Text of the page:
Remember how much I loved Chummy (Miranda Hart) last week? Well she's still awesome. :) It appears now that she and Sister Evangelina (Pam Ferris) have reached an accord they are working together more -- but not without testing Evangelina's patience. It seems that the young police officer, Constable Noakes (Ben Caplan), hasn't forgotten how Chummy knocked him over on her bicycle, and is MORE THAN WILLING to have lengthy chats when he sees her out and about. THEY ARE SO BEYOND CUTE TOGETHER. The way they make eyes at each other just KILLS me! I liked this Noakes chap even more after he comes to Nonnatus House to give Fred a friendly warning that he really shouldn't make caramel apples in the same place that he kills quail, I mean is that common sense or what? And of course with that business dispatched he and Chummy are free to make eyes at each other again -- until Evangelina JUST CAN'T TAKE IT ANY MORE, so she arranges a date for Friday night. I was laughing so hard at that moment, it was brilliantly played (especially the bit about how they make her so relieved she took vows!). Chummy and the constable are just the cutest thing ever. THE CUTEST.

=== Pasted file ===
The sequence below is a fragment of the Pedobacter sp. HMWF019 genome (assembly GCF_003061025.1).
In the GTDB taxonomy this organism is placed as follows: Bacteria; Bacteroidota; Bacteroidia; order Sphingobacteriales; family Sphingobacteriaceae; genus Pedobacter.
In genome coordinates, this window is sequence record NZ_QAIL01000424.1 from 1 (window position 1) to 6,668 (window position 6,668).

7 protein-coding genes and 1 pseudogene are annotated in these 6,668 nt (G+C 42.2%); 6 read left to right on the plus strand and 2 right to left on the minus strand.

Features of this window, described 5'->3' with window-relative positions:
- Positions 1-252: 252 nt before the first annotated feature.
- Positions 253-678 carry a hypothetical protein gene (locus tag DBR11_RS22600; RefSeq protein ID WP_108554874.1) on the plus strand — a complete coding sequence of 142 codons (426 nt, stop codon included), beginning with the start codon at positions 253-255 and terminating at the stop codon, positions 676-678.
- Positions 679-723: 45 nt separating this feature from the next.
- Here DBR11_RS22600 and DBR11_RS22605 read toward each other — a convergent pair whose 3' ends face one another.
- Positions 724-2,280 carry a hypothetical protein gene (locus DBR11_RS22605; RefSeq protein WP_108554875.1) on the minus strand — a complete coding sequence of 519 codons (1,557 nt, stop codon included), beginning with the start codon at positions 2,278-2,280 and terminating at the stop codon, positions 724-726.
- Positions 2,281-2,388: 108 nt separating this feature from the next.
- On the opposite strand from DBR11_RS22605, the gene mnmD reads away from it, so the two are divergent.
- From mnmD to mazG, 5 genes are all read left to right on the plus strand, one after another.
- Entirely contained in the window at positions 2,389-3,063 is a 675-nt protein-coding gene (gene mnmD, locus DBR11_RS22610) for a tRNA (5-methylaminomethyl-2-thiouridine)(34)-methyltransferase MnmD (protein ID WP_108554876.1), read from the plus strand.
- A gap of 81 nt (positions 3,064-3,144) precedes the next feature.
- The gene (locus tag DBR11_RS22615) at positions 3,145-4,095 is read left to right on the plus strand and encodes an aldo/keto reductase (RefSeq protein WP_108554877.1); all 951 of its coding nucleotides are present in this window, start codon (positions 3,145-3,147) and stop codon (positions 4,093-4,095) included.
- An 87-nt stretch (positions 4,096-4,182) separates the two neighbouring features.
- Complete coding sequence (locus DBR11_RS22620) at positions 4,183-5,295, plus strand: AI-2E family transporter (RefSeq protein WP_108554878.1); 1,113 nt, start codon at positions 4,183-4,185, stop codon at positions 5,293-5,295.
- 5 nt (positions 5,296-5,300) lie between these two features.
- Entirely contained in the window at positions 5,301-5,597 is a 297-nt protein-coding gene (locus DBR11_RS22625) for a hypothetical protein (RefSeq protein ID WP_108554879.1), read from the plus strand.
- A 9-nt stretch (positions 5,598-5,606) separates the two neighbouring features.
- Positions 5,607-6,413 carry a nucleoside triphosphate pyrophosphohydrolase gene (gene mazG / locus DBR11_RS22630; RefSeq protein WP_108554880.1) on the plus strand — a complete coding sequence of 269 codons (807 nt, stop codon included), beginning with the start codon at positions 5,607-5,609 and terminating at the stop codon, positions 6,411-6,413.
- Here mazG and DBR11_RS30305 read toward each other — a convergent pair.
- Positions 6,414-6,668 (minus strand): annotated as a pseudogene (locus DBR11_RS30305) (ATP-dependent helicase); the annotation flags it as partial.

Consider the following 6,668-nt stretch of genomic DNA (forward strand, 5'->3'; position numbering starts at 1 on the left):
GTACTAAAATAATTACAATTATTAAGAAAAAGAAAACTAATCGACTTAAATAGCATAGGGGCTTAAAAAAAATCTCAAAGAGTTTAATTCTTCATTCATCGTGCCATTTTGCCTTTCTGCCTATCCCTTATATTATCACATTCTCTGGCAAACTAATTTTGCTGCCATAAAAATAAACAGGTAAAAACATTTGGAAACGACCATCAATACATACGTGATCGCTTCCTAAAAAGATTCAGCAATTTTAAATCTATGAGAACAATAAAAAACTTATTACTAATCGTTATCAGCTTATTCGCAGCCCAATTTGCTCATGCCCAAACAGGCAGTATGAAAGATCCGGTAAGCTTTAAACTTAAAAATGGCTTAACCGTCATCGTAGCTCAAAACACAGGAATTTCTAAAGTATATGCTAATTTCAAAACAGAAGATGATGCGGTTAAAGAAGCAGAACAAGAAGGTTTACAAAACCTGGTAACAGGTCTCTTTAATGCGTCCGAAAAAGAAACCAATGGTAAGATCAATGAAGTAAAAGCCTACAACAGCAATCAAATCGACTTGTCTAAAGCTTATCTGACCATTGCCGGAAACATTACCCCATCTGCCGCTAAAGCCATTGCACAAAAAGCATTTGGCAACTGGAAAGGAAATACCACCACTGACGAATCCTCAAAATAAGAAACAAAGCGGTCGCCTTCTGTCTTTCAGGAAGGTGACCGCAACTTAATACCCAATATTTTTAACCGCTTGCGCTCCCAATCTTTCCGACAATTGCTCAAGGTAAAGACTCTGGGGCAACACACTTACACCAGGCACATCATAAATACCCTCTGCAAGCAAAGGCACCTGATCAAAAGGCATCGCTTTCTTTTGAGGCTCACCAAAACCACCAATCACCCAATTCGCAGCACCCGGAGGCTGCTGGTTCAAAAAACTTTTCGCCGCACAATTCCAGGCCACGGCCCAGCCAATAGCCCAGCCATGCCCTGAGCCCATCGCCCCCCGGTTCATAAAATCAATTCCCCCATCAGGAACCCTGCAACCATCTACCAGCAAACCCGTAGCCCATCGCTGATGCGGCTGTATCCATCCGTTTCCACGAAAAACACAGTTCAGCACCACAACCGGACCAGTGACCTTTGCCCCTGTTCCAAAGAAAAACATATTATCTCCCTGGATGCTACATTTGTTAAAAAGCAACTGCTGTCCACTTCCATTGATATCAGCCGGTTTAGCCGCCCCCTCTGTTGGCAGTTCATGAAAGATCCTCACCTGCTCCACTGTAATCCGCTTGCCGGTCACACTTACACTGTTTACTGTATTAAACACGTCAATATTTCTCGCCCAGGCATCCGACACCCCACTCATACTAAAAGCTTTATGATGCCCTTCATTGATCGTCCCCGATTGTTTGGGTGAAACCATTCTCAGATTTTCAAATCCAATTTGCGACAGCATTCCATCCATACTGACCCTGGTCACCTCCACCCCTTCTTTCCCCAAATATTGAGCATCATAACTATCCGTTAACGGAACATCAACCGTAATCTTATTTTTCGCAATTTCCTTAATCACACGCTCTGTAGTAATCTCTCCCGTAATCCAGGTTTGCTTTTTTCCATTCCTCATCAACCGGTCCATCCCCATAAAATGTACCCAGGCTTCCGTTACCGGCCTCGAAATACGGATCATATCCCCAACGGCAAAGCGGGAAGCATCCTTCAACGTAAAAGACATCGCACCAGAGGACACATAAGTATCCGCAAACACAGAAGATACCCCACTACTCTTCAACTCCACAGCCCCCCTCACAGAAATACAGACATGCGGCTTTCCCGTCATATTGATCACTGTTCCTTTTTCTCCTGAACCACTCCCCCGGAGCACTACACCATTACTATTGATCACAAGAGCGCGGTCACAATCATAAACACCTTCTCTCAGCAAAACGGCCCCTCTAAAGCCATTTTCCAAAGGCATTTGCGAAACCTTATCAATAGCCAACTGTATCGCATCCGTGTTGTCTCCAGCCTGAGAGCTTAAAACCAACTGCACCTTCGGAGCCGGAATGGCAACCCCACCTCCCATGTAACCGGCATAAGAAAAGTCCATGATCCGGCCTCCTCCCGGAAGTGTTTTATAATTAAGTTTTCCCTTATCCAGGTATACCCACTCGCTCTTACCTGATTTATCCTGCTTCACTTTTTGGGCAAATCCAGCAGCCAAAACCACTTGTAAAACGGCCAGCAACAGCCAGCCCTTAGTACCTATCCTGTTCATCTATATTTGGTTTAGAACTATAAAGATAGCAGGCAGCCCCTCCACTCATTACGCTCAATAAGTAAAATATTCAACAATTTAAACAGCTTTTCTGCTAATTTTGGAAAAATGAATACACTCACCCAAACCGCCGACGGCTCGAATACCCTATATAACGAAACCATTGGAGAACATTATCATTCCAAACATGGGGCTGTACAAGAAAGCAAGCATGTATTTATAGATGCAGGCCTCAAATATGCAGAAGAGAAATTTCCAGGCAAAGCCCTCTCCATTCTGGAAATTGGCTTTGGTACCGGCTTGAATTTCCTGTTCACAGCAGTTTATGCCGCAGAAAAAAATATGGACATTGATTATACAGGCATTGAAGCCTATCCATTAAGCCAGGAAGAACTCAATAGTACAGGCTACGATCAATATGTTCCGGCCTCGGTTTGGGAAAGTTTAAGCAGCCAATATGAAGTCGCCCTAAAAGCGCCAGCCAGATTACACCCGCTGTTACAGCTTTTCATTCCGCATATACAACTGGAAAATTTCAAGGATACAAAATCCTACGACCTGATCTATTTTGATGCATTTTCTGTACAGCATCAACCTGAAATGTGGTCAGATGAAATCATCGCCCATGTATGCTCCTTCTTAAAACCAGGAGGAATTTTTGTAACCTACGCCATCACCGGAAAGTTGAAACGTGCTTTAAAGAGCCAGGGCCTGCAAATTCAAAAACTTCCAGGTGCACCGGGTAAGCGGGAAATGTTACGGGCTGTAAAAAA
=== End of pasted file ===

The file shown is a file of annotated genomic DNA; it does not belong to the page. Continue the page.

The final scenes of this installment, featuring Vanessa Redgrave's voiceover as the older Jenny, were incredibly poignant. Joe's death just broke my heart -- once he left the East End and the care of district nurses like Jenny, the relationship between patient and caregiver was removed -- or at the very least minimized. But seeing the impact that friendship made on Jenny, and how she shares Joe's bequest of a bottle of sherry with Jimmy -- that was an incredibly moving scene. And perhaps I'm misreading this here, but against that backdrop of grieving a loss, the moment where the loveably quirky Sister Monica Jean (Judy Parfitt) seems to lose her place in the singing -- I have to wonder if that perhaps hints at forthcoming health struggles for Nonnatus House's oldest resident.
Call the Midwife is a gorgeous show about the full scope of life in all its heartbreak and joy and complexity. A rare treasure, indeed. I cannot wait for the next installment!